"Scheduling does not work [in the] inner-city," he told Wamda, because people didn't know at what time exactly they would leave work. "You don't want to commit for 4 euro [if you won’t end up taking the car], it's not worth it."
Three months ago, almost two years after launching the first version of Volt, Halabi dropped the option to schedule live carpooling.
"Most of the users right now [say they can’t find a ride]. We lose most of our passengers," Halabi said, which is why his priority is increasing the number of rides availability.
The app records 400 rides per day, yet only a handful of passengers find a ride.
“I don't think we're doing better than the other [carpooling websites]. What we're doing better is driver retention, with that I can claim that we're onto something."
In Dubai, the Carpool Arabia team is well aware of those difficulties but chose a different approach: focusing on the daily commute of home to office. They built an algorithm that compares users’ trips to match them based on timing and whether the detour is acceptable for the driver. In the first six months they received more than 7,000 booking requests.
Let’s stop copycatting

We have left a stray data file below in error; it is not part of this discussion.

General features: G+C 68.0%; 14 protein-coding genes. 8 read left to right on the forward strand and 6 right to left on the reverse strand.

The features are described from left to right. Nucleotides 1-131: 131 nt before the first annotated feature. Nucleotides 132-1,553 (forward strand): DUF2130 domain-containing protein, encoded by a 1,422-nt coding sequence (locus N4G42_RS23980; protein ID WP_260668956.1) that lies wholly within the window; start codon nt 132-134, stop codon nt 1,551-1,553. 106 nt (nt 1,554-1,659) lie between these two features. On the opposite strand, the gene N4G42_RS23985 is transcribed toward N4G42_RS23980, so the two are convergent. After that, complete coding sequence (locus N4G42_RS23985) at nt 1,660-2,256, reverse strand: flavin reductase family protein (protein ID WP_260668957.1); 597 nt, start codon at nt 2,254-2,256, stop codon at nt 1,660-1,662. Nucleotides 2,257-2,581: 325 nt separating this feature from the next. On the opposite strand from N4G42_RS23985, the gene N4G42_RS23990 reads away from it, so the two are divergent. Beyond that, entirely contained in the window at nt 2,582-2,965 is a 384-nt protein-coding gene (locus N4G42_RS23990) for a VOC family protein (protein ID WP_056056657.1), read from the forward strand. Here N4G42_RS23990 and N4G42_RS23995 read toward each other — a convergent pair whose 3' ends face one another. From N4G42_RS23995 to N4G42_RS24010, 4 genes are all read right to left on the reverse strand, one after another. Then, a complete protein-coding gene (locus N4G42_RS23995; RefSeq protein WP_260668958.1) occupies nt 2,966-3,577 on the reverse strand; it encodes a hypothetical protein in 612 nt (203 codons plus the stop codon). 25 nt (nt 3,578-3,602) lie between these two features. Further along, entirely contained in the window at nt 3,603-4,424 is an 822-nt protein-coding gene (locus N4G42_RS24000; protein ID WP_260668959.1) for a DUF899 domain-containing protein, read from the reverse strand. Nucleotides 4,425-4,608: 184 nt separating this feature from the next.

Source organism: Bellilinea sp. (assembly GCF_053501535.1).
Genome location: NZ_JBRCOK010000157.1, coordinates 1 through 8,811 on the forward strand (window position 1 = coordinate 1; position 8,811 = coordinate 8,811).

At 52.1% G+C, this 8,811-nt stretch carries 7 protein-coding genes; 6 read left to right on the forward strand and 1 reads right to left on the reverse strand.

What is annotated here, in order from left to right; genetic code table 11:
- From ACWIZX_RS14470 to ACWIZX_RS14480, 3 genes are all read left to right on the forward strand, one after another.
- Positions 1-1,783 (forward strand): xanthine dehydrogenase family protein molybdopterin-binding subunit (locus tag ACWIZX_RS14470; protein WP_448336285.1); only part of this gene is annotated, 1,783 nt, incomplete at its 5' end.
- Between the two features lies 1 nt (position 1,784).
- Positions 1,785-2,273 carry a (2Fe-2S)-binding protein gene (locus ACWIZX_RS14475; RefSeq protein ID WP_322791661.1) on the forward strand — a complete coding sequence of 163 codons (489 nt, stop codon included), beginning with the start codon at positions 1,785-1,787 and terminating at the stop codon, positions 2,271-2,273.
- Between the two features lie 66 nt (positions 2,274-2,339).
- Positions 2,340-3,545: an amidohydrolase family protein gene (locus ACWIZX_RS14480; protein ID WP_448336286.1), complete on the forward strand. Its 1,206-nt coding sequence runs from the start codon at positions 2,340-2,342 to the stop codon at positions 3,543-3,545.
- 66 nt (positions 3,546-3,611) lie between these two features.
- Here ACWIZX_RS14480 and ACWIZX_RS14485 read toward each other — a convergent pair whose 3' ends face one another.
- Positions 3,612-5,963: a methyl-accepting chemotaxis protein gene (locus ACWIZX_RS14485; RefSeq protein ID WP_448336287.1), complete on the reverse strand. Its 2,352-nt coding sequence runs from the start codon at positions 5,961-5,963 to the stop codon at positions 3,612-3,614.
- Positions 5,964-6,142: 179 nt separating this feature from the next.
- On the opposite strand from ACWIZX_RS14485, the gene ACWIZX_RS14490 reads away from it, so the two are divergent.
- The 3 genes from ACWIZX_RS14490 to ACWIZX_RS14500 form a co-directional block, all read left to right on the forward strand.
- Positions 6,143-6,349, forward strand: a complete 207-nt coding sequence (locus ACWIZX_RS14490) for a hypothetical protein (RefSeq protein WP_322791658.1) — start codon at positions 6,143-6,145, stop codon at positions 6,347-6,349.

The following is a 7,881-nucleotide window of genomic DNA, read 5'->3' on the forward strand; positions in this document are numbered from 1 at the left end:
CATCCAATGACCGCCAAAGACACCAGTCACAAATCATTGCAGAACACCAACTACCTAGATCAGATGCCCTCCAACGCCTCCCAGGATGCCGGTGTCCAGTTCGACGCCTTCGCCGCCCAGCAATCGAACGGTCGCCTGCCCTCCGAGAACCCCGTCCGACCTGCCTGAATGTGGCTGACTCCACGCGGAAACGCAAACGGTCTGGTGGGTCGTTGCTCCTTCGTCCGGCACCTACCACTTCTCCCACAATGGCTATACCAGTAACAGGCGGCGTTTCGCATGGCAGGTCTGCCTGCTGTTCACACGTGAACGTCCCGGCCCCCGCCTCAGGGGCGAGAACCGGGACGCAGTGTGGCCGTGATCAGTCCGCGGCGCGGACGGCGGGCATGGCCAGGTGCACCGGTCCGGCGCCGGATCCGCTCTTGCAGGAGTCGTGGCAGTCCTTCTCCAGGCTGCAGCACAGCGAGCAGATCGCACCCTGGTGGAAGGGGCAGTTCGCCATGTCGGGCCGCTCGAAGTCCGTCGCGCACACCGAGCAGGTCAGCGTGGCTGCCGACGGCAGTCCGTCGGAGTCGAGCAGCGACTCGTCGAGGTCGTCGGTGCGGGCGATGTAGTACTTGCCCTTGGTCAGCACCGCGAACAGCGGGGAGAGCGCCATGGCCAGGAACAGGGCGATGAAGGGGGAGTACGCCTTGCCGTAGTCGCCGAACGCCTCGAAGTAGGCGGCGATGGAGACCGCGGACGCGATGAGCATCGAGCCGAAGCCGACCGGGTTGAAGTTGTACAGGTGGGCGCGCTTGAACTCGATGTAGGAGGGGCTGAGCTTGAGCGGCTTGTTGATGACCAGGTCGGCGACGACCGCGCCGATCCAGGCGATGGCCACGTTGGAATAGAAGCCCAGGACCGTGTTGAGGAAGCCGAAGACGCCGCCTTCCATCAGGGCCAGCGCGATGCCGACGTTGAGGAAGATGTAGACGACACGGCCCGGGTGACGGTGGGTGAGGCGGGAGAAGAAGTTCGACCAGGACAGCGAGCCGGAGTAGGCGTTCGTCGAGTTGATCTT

Could these new still-be-proven carpooling models work in Algeria?
“We [Algerians] tried to bring concepts from Europe, as soon as it gets here [it fails]. We have a culture that’s very different,” Chennouf told Wamda.
Lamine Ghemati, the founder of Autopub which allows drivers to make money from displaying ads on their cars, says you first have to understand the problem before thinking of technology.
“Instead of starting from the problems, most entrepreneurs look for solutions [abroad] and try to adapt them at all costs.
Looking at it in that way, adding functionalities to make people feel safer such as women-only carpooling wouldn’t change the fact that carpooling may not be right for MENA’s needs.
Rethinking the solution
What’s working in Algeria are company shuttles that pick up employees at their home.
SMEs don’t have enough employees to put shuttles in place, so some people use other companies’ shuttles to get to work. Linkibus decided to capitalize on this.
On Linkibus, Algerians register their commute and when they have 20 people with similar needs, Linkibus contacts the employers and connects them with a bus to create a shuttle line. The first one will open soon.
He’s not the only one to think the answer will come from companies. Cheetah Car’s Saidani believes “companies are getting into it [...]. It contributes to an improvement of social climate among employees, of [business place] accessibility, a valorisation of the company’s image, a reduction of costs, of trips’ impact, of parking slots, and mostly of their environmental footprint.”
But working with middle to large size companies comes with its lot of challenges too. Complex negotiations, slow processes, bureaucracy, payment issues - this might not be the easier road.
Feature image via T-Algerie.